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Journal of Ophthalmology
Volume 2018, Article ID 1686045, 5 pages
https://doi.org/10.1155/2018/1686045
Research Article

Internal Astigmatism and Its Role in the Growth of Axial Length in School-Age Children

1Department of Ophthalmology, Jing’an District Centre Hospital of Shanghai, Fudan University, Shanghai, China
2Department of Ophthalmology and Vision Science, Eye and ENT Hospital, Shanghai Medical College, Fudan University, Shanghai, China

Correspondence should be addressed to Xingtao Zhou; moc.361@uohzoatgnix

Received 10 September 2017; Revised 12 December 2017; Accepted 24 December 2017; Published 18 April 2018

Academic Editor: Ewa Mrukwa-Kominek

Copyright © 2018 Liangcheng Wu et al. This is an open access article distributed under the Creative Commons Attribution License, which permits unrestricted use, distribution, and reproduction in any medium, provided the original work is properly cited.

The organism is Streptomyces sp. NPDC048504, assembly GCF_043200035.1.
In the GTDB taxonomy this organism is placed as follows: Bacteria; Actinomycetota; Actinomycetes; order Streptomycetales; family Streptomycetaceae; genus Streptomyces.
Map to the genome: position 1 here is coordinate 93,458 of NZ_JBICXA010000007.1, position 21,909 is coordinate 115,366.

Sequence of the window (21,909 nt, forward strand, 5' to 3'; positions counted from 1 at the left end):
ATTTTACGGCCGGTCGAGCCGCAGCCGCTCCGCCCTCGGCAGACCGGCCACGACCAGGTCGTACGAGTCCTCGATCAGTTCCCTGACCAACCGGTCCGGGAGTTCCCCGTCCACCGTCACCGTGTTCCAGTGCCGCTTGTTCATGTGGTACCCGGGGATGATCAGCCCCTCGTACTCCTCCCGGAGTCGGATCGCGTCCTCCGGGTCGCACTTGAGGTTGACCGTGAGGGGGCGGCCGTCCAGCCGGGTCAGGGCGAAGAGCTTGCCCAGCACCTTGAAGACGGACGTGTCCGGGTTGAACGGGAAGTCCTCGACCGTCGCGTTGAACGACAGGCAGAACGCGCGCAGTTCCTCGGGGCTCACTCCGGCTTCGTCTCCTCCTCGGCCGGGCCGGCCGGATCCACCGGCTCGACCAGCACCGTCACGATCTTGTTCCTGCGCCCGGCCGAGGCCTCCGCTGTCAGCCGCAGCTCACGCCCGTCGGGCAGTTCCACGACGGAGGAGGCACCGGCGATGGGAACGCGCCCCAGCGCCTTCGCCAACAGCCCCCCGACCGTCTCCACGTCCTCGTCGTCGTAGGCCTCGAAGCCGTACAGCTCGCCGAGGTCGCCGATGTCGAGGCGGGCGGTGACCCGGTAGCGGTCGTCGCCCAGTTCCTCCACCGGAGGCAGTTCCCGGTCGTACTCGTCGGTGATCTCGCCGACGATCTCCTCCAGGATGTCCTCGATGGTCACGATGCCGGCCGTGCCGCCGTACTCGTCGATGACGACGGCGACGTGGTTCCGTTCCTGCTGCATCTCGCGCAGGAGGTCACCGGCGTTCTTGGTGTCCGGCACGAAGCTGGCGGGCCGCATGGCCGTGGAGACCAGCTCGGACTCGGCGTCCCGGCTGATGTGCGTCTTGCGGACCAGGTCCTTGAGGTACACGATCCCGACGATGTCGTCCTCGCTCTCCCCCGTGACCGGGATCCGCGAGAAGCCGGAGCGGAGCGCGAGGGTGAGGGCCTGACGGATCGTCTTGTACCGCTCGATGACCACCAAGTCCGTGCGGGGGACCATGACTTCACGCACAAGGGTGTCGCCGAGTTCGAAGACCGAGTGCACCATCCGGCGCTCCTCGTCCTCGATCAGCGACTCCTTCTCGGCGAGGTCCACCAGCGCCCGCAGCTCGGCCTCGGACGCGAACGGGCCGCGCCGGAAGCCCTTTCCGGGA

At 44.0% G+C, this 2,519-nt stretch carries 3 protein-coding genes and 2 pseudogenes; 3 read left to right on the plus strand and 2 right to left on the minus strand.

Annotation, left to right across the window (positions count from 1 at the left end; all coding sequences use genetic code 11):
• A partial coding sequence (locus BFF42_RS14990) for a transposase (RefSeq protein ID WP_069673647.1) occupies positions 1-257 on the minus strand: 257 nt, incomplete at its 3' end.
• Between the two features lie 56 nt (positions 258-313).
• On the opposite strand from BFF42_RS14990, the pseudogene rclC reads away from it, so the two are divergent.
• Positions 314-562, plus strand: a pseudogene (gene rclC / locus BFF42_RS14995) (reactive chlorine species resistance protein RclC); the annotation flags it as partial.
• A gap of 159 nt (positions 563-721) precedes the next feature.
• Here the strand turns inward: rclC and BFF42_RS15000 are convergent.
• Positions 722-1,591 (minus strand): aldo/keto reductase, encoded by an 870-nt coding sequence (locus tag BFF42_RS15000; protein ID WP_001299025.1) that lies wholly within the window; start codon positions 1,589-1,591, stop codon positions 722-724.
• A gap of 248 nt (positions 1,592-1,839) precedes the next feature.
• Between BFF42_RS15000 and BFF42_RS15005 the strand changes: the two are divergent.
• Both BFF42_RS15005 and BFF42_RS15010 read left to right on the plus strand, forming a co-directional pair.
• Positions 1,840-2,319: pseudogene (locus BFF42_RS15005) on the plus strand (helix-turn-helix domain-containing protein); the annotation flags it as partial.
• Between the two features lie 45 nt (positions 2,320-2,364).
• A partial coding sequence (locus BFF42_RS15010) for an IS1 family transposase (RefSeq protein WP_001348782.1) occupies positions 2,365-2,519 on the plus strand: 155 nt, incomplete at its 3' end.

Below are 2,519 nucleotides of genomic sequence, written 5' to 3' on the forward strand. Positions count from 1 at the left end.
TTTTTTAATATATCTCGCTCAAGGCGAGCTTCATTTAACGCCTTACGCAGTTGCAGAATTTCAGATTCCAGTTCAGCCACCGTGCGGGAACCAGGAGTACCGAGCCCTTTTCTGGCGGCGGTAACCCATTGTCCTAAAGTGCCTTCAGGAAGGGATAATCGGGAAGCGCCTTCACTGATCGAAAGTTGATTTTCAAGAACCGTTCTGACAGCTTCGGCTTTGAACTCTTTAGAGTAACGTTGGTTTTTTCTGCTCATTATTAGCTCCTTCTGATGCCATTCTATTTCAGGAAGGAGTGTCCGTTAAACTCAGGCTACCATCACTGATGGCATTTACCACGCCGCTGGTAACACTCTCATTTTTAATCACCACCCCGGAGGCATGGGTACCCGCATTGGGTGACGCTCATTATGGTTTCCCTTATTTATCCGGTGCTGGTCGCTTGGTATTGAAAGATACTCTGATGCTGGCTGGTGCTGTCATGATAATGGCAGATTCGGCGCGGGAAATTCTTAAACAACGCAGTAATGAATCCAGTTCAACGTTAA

Abstract

Objectives. To explore the role of internal astigmatism (IA) in the growth of axial length (AL) in school-age children. Methods. Total astigmatism (TA), corneal astigmatism (CA), and AL of all children in Jing’an District 2nd Centre Primary School in Shanghai were measured. In IA, the difference between TA and CA was also calculated using vector analysis. The association of axial length with IA, genders, and age was analyzed using linear regression. The difference of IA between both eyes was also calculated. The AL between both eyes was compared using paired samples t-test when DIA = 0 D, <0.5 D, and ≥0.5 D. Results. Six hundred and twelve cases (98.23%) in 623 children aged 7–12 yrs older entered into the study. Genders, age, and IA all affected AL. This could be represented by a linear regression line in the form AL = 21.46 − 0.43gender + 0.22age + 0.46IA (male = 1, female = 2; , for sex; , for age; and , for IA; ). The AL in the eye with larger IA was also longer when DIA was larger than 0.5 D (, ). Conclusions. IA was observed to be associated with AL and might be a risk factor of the onset and progress of myopia in school-age children.